Did anything distract you?
I was mesmerized by the Bavarian stained glass windows they were beautiful! The transept windows were of the life of Christ, while the nave windows were of the life of St Paul. The jewel tone colors were amazing. St Paul's is known for its mosaics and they were also distracting I could not take my eyes off them! I was a little put off by the large statues looming over the crowd and the massive Stations of the Cross; however, my companions loved them. I was waiting for one of the statues to fall off its perch.
Was the worship stiff-upper-lip, happy clappy, or what?
The mass was a regulation type mass. The three of us all commented on how nice Father's chasuble was it was golden and very pretty. The lectors were very easy to hear and understand. No incense, but I always love the bells, which they rang during the consecration. We liked the guitar. The cantor sang nicely as did the small choir but they were not anything special (we've heard some rocking gospel choirs and some pretty great regular choirs). The congregation sang along, and by that I mean they just sang along again, nothing rousing. The kiss of peace was very friendly, just as it would be with such a welcoming parish.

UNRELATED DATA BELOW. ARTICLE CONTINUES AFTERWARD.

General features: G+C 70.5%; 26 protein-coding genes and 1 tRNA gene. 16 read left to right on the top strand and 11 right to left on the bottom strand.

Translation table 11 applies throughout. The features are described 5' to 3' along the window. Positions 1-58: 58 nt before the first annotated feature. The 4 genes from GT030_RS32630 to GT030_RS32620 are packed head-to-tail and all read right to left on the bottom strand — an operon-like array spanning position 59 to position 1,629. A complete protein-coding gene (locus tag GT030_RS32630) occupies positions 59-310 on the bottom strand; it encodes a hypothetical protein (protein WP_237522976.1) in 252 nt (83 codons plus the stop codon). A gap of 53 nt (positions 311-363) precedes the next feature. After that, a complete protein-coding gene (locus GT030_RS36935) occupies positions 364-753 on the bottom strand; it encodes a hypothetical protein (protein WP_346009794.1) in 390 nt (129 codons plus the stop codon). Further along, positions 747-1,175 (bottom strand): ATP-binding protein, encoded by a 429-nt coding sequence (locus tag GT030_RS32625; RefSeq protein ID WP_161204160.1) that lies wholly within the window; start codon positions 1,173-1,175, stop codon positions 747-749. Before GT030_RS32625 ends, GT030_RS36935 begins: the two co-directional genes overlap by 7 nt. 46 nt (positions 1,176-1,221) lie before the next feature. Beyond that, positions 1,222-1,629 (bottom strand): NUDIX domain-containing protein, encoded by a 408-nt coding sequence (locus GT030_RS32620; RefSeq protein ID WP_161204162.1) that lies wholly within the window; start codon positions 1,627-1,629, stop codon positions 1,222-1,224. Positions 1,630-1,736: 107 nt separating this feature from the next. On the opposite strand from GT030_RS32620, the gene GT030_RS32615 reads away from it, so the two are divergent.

Exactly how long was the sermon?
On a scale of 1-10, how good was the preacher?
6 – Father Perez was speaking from the heart but he rambled a little and went off on a few tangents.
In a nutshell, what was the sermon about?
Since it was the Feast of the Epiphany, Father spoke of the light that was seen by the Wise Men and how we can be the light for others.
Which part of the service was like being in heaven?
The friendliness of the parishioners, the windows, the mosaics. Oh, and the fantastically carved confessionals. Also, one young, wild haired eucharistic minister who patiently waited for an elderly parishioner and assisted him down the altar steps after communion. Very touching to watch.
And which part was like being in... er... the other place?
We really had to scratch the dirt to find much we did not like about this church. But the looming statues and massive stations were not my style almost scary!
What happened when you hung around after the service looking lost?
We got our private tour! The undercroft was like a beautiful catacomb with brick walls and archways. The rectory had gorgeous woodwork, recently refurbished by the parishioners. They did an exemplary job of removing years of paint and restaining all the woodwork. The side and back private courtyards were just what you'd want for a party on a beautiful evening.
How would you describe the after-service coffee?
None. We had a fine lunch at the nearby Dusek's Board and Beer.
How would you feel about making another visit (where 10 = ecstatic, 0 = terminal)?
8 – The dedication and love of the parishioners to the church is so evident, it was heartwarming.
Did the service make you feel glad to be a Christian?
What one thing will you remember about all this in seven days' time ?
The windows, the mosaics, the young eucharistic minister, and our tour. This was a wow church! Every Chicagoan should make it a point to visit St Paul's.